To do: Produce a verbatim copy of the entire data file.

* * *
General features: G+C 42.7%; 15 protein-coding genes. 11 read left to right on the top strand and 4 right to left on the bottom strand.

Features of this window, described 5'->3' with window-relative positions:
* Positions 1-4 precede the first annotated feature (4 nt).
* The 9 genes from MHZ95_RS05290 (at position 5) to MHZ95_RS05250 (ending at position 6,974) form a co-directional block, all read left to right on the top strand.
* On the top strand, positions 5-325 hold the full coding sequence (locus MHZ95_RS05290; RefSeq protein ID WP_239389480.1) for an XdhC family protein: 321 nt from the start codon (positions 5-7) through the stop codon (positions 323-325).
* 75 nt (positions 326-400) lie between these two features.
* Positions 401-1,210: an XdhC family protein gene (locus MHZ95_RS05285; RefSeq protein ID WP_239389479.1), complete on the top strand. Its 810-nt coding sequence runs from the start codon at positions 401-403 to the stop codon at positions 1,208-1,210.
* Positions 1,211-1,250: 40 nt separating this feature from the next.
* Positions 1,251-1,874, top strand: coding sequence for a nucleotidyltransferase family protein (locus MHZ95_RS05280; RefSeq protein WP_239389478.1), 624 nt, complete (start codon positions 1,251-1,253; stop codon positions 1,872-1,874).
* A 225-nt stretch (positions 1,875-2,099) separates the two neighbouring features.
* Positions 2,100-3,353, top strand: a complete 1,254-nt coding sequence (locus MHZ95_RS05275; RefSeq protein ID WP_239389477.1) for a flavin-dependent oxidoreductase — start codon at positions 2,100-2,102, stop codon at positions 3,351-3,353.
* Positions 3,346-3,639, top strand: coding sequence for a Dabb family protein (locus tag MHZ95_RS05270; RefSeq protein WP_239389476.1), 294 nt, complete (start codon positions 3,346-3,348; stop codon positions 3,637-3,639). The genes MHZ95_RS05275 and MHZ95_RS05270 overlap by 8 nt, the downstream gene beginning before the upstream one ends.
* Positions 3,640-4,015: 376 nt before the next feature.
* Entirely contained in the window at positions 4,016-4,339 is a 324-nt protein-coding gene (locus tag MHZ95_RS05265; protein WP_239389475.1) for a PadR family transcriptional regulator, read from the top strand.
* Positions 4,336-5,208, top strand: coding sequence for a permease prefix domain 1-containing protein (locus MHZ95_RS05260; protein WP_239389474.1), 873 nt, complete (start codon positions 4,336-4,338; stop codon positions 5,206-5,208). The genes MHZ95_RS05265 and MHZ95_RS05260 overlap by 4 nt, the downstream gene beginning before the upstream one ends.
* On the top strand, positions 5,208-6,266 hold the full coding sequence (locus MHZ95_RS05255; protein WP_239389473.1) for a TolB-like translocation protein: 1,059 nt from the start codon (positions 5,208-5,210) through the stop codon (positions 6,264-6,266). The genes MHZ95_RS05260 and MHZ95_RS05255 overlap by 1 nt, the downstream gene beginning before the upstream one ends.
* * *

General features: G+C 42.7%; 15 protein-coding genes. 11 read left to right on the top strand and 4 right to left on the bottom strand.

Features of this window, described 5'->3' with window-relative positions:
* Positions 1-4 precede the first annotated feature (4 nt).
* The 9 genes from MHZ95_RS05290 (at position 5) to MHZ95_RS05250 (ending at position 6,974) form a co-directional block, all read left to right on the top strand.
* On the top strand, positions 5-325 hold the full coding sequence (locus MHZ95_RS05290; RefSeq protein ID WP_239389480.1) for an XdhC family protein: 321 nt from the start codon (positions 5-7) through the stop codon (positions 323-325).
* 75 nt (positions 326-400) lie between these two features.
* Positions 401-1,210: an XdhC family protein gene (locus MHZ95_RS05285; RefSeq protein ID WP_239389479.1), complete on the top strand. Its 810-nt coding sequence runs from the start codon at positions 401-403 to the stop codon at positions 1,208-1,210.
* Positions 1,211-1,250: 40 nt separating this feature from the next.
* Positions 1,251-1,874, top strand: coding sequence for a nucleotidyltransferase family protein (locus MHZ95_RS05280; RefSeq protein WP_239389478.1), 624 nt, complete (start codon positions 1,251-1,253; stop codon positions 1,872-1,874).
* A 225-nt stretch (positions 1,875-2,099) separates the two neighbouring features.
* Positions 2,100-3,353, top strand: a complete 1,254-nt coding sequence (locus MHZ95_RS05275; RefSeq protein ID WP_239389477.1) for a flavin-dependent oxidoreductase — start codon at positions 2,100-2,102, stop codon at positions 3,351-3,353.
* Positions 3,346-3,639, top strand: coding sequence for a Dabb family protein (locus tag MHZ95_RS05270; RefSeq protein WP_239389476.1), 294 nt, complete (start codon positions 3,346-3,348; stop codon positions 3,637-3,639). The genes MHZ95_RS05275 and MHZ95_RS05270 overlap by 8 nt, the downstream gene beginning before the upstream one ends.
* Positions 3,640-4,015: 376 nt before the next feature.
* Entirely contained in the window at positions 4,016-4,339 is a 324-nt protein-coding gene (locus tag MHZ95_RS05265; protein WP_239389475.1) for a PadR family transcriptional regulator, read from the top strand.
* Positions 4,336-5,208, top strand: coding sequence for a permease prefix domain 1-containing protein (locus MHZ95_RS05260; protein WP_239389474.1), 873 nt, complete (start codon positions 4,336-4,338; stop codon positions 5,206-5,208). The genes MHZ95_RS05265 and MHZ95_RS05260 overlap by 4 nt, the downstream gene beginning before the upstream one ends.
* On the top strand, positions 5,208-6,266 hold the full coding sequence (locus MHZ95_RS05255; protein WP_239389473.1) for a TolB-like translocation protein: 1,059 nt from the start codon (positions 5,208-5,210) through the stop codon (positions 6,264-6,266). The genes MHZ95_RS05260 and MHZ95_RS05255 overlap by 1 nt, the downstream gene beginning before the upstream one ends.